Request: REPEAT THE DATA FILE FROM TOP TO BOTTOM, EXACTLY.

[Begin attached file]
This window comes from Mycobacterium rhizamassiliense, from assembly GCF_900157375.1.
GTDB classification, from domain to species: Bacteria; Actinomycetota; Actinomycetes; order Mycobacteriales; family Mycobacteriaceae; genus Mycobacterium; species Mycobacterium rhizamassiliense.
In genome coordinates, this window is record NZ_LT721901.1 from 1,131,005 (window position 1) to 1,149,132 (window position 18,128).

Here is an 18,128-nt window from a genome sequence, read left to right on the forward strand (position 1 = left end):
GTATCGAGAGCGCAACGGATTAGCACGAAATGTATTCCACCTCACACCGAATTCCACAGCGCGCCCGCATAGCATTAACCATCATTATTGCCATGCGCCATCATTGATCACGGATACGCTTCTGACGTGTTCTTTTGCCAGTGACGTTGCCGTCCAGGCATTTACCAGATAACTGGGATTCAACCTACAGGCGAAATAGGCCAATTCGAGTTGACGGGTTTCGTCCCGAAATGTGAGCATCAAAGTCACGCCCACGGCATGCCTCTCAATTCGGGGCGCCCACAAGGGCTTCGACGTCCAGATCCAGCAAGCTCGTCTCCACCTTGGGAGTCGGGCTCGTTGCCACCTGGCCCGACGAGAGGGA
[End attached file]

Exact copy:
This window comes from Mycobacterium rhizamassiliense, from assembly GCF_900157375.1.
GTDB classification, from domain to species: Bacteria; Actinomycetota; Actinomycetes; order Mycobacteriales; family Mycobacteriaceae; genus Mycobacterium; species Mycobacterium rhizamassiliense.
In genome coordinates, this window is record NZ_LT721901.1 from 1,131,005 (window position 1) to 1,149,132 (window position 18,128).

Here is an 18,128-nt window from a genome sequence, read left to right on the forward strand (position 1 = left end):
GTATCGAGAGCGCAACGGATTAGCACGAAATGTATTCCACCTCACACCGAATTCCACAGCGCGCCCGCATAGCATTAACCATCATTATTGCCATGCGCCATCATTGATCACGGATACGCTTCTGACGTGTTCTTTTGCCAGTGACGTTGCCGTCCAGGCATTTACCAGATAACTGGGATTCAACCTACAGGCGAAATAGGCCAATTCGAGTTGACGGGTTTCGTCCCGAAATGTGAGCATCAAAGTCACGCCCACGGCATGCCTCTCAATTCGGGGCGCCCACAAGGGCTTCGACGTCCAGATCCAGCAAGCTCGTCTCCACCTTGGGAGTCGGGCTCGTTGCCACCTGGCCCGACGAGAGGGA